Les Saisons Russes du XX1e Siecle Returns to the London Coliseum in July

United KingdomUnited Kingdom   Following a triumphant Coliseum Diaghilev Festival debut in 2011 and four successful seasons in Paris at the Theatre des Champs Elysees

Les Saisons Russes in Spectre de la Rose
Les Saisons Russes in Spectre de la Rose

Andris Liepa, former Bolshoi Ballet star turned ballet entrepreneur, is to return to the London Coliseum with his company Les  Saisons Russes du XX1e Siecle from July 16th to July 20th 2013. The company will perform three programmes – a total of six ballets – which will include the London premiere of Cléopâtre – Ida Rubinstein, choreographed by Patrick de Bana plus five of Mikhail Fokine’s greatest works:  Le Spectre de la Rose, Scheherazade, Chopiniana, Polovetsian Dances and The Firebird.

London Coliseum, St Martin’s Lane, London WC2N 4ES
Dates:           July 16th-19th at 7.30pm
July 17th at 2.00pm;
July 20th at 2.30pm and 7.30pm

Tickets: www.eno.org or 020 7845 9300




Programme 1          Cléopâtre – Ida Rubinstein, Le Spectre de la Rose, The Firebird

Tuesday July 16th at 7.30pm and Wednesday July 17th at 7.30pm

 Special matinee Wednesday July 17th at 2.00pm  Programme: Chopiniana,  The Firebird


Programme 2          Cléopâtre – Ida Rubinstein, Scheherazade

Thursday July 18th at 7.30pm and Friday July 19th at 7.30pm


Programme 3          Cléopâtre – Ida Rubinstein, Chopiniana, Polovetsian Dances

Saturday July 20th at 2.30pm and 7.30pm

Cléopâtre – Ida Rubinstein is choreographer Patrick de Bana’s tribute to the enigmatic actress/dancer Ida Rubinstein (1885-1960) and star of Sergei Diaghilev’s Ballets Russes who danced in the title role during the company’s Paris season of 1909. Ida danced with the company for two years; adored for her luminous stage presence and dancing, Ida became a popular Belle Epoque figure in the arts world and a generous benefactor. De Bana draws on history and urban myth to create Ida’s mysterious, glamorous world as she rehearses and performs what was to become her greatest role. Cléopâtre – Ida Rubinstein recounts the story of the creation of Cléopâtre by Fokine in 1909; De Bana has chosen music by the great composers who collaborated regularly with the Ballets Russes such as Stravinsky, Rimsky-Korsakov, Glazunov, Faure and Ravel in addition to music by Omar Faruk Tekbilek, the renowned Turkish flautist and one of the world’s foremost exponents of Middle Eastern music.

Ilze Liepa as Cleopatra - Ida Rubinstein
Ilze Liepa as Cleopatra – Ida Rubinstein

Le Spectre de la Rose is based on a poem by the French Romantic poet and dramatist Théophile Gautier with music by Carl Maria von Weber. Choreography is by Fokine and set and costume design by the celebrated artist/designer Léon Bakst.  The work, which Ballets Russes premiered in 1911 at the Théâtre de Monte Carlo, tells the story of a debutante – originally performed by Tamara Karsavina – who falls asleep after her first ball and dreams that she is dancing with the rose – Vaslav Nijinsky in the original –  that she has been holding in her hand.   Her dream ends when the rose escapes through the window. Andris and Ilze Liepa’s father, Maris Liepa, was considered to be one of the finest dancers of his generation; a principal soloist with the Bolshoi Ballet, he famously revived Fokine’s choreography for Le Spectre de la Rose, and performed the title role many times. It is his version that Andris Liepa is bringing to London in July.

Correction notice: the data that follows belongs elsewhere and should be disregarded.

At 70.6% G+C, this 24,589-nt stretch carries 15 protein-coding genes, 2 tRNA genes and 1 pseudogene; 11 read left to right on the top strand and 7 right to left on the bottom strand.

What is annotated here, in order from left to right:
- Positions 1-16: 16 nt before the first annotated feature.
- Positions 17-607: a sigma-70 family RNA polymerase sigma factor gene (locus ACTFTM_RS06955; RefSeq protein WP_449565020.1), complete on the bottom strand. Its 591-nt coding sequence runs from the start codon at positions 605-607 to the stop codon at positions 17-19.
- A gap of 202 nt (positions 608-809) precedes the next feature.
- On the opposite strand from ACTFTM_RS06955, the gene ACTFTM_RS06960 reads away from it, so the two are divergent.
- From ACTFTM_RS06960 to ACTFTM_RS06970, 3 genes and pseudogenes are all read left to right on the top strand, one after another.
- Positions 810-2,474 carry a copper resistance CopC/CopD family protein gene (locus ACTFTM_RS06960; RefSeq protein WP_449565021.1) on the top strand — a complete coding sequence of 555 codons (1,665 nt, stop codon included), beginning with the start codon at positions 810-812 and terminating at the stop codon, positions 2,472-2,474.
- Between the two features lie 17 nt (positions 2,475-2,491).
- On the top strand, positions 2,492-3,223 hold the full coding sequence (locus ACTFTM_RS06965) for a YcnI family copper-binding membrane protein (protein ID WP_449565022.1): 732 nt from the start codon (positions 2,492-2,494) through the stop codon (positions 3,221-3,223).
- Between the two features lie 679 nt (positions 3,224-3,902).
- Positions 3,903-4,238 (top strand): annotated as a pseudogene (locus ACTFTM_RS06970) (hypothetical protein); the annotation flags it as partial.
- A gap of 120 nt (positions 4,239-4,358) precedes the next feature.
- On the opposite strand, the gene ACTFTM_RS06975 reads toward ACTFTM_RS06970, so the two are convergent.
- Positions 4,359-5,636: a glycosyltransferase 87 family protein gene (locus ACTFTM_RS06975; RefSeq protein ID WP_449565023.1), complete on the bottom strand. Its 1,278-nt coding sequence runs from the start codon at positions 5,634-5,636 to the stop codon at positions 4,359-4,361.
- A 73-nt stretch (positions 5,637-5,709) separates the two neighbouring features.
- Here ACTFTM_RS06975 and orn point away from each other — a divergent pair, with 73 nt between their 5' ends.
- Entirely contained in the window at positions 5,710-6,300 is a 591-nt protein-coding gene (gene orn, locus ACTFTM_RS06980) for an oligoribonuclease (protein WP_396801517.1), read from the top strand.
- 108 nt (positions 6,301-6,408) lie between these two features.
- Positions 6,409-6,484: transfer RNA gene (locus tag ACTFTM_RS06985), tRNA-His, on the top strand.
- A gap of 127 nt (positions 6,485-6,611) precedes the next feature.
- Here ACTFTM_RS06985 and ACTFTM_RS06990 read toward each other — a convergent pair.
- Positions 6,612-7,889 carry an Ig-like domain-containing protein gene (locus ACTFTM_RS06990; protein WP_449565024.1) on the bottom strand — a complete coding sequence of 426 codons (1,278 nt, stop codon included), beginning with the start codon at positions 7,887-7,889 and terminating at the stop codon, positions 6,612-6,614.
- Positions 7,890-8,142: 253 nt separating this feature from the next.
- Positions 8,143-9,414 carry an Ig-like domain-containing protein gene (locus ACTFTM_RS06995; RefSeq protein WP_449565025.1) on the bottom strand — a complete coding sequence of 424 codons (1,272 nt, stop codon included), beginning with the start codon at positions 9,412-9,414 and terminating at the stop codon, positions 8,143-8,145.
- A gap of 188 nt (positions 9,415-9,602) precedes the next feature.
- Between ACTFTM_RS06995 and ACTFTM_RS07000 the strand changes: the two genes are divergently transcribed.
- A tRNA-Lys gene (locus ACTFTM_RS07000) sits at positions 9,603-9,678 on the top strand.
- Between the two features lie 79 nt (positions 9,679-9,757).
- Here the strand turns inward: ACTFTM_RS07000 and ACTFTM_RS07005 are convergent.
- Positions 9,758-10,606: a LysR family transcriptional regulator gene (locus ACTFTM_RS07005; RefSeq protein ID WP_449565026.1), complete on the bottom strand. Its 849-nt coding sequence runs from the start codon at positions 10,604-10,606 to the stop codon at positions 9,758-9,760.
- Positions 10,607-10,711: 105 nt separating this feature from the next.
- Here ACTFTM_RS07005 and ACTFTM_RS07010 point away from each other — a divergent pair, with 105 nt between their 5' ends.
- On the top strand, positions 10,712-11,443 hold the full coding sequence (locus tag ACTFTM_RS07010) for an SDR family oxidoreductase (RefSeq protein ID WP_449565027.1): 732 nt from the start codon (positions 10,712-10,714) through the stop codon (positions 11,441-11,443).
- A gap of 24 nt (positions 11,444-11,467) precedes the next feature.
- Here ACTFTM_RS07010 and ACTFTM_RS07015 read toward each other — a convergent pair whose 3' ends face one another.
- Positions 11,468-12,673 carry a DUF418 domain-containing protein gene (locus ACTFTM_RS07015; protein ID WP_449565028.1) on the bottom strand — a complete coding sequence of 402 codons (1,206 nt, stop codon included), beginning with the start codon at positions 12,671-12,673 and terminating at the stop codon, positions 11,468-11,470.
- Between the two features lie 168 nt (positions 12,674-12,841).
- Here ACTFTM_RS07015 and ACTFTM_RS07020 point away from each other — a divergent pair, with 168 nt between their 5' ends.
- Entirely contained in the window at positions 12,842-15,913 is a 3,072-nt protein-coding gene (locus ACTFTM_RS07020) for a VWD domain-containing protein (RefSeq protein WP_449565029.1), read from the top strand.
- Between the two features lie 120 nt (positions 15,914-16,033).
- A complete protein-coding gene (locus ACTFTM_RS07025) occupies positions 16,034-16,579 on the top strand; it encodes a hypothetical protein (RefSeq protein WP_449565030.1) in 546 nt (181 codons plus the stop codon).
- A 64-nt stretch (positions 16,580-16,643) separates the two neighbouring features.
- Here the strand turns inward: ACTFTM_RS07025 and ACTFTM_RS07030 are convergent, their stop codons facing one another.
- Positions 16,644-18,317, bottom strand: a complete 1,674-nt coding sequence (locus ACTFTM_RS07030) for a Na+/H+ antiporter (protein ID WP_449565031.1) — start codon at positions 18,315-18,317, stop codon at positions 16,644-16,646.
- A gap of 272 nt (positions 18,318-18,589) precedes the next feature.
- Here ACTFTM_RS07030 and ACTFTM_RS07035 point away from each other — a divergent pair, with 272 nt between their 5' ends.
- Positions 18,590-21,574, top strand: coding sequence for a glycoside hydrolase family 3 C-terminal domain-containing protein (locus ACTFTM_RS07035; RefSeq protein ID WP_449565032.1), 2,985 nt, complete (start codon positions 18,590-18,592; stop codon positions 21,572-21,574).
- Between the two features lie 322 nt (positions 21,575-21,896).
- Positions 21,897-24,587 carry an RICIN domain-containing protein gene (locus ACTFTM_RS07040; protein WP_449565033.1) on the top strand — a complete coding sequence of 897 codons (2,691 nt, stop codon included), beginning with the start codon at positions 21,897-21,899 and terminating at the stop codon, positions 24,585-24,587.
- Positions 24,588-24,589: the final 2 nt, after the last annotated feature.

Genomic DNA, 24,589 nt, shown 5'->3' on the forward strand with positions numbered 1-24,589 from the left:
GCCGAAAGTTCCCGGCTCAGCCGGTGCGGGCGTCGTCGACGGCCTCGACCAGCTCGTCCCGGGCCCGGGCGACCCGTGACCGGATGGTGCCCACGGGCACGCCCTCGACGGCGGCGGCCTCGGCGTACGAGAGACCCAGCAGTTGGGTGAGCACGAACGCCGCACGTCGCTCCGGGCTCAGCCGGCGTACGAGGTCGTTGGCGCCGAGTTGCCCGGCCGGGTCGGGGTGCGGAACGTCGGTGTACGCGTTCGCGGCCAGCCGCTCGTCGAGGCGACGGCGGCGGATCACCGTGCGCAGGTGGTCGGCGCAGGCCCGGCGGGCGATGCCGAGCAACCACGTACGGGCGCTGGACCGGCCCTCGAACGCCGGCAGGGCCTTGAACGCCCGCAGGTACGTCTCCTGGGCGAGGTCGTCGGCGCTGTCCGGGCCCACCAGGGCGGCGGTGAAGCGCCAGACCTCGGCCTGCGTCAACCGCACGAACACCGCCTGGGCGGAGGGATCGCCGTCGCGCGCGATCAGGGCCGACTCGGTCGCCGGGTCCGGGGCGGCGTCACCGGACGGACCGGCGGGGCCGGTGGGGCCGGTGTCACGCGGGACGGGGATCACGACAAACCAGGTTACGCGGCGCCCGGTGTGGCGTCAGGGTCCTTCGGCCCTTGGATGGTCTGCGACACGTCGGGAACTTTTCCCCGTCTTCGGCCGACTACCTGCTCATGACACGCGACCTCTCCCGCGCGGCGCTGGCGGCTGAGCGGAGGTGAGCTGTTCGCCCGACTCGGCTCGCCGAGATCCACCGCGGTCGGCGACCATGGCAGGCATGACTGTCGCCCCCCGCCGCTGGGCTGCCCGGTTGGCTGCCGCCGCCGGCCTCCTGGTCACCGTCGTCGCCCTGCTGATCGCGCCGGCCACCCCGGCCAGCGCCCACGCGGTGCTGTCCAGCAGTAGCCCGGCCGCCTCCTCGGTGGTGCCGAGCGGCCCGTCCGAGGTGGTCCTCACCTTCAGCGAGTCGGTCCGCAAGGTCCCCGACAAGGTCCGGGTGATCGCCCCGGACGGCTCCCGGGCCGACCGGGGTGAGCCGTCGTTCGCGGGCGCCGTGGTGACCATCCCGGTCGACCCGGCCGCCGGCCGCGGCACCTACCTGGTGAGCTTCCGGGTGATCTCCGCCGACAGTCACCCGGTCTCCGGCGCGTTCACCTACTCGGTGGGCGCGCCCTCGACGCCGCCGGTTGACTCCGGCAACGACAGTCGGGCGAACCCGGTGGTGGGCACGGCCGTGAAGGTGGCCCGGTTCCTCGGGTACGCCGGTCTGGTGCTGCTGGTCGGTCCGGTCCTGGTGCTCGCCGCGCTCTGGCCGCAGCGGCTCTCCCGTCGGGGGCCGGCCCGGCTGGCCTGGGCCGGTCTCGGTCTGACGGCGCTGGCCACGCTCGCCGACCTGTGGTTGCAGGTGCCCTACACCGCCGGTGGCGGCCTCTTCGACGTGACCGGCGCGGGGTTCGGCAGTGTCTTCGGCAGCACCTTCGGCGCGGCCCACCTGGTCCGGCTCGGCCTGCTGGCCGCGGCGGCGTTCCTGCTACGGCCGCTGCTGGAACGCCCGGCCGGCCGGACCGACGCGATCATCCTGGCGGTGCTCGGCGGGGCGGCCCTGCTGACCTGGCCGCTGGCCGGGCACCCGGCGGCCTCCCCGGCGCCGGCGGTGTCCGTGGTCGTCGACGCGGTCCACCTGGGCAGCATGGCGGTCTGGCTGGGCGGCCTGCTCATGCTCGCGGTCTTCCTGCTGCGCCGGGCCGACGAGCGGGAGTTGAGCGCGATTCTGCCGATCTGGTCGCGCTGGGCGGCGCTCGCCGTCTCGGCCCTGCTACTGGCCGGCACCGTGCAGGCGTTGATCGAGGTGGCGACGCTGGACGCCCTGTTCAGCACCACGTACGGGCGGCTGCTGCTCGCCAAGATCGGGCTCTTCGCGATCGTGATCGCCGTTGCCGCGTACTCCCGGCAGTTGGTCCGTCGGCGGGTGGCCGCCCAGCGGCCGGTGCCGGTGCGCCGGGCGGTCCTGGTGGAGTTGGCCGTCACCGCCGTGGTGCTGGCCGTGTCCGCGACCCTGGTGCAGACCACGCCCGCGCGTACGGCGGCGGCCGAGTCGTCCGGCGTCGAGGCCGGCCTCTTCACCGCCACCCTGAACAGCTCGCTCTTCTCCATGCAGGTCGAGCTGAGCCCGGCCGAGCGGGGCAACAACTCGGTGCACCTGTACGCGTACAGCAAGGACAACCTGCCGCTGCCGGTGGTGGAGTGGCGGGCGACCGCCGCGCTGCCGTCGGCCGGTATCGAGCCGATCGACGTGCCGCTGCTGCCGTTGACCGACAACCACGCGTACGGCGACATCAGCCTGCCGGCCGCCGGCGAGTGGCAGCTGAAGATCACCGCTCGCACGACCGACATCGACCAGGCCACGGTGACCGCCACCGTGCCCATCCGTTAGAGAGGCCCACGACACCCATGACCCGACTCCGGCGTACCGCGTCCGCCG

Scheherazade is a symphonic suite composed by Nikolai Rimsky-Korsakov in 1888 based on One Thousand and One Nights  (also known as The Arabian Nights).  Classically exotic and influenced by the dazzling colours and costumes of the Far East – thrillingly fashionable and excitingly new in the history of Imperial Russia – the music for Scheherazade is used in a ballet by Fokine in a racy tale of entrapment, betrayal and murder. In 1993 Andris Liepa set about restoring Scheherazade with the help of Fokine’s granddaughter, Isabelle Fokina. The restored ballet – along with Petrushka and Firebird were filmed and the result, ‘The Return of Firebird’, was an award-winning feature film directed and produced by Andris Liepa.

Chopiniana is a dreamy, romantic ballet blanc that was born in St Petersburg in 1907 and moved to Paris in 1909 under the new name of Les Sylphides. Fokine’s original choreography, set to music by Chopin, was introduced to the public in 1893 and conducted by Rimsky-Korsakov. “It defies an obvious single label – it’s a ballet of mood, a white ballet, a choreographic suite. It is pure, simple and requires no introduction or context. It is ballet-for-ballet’s sake and breathtakingly beautiful.”  (dancetabs)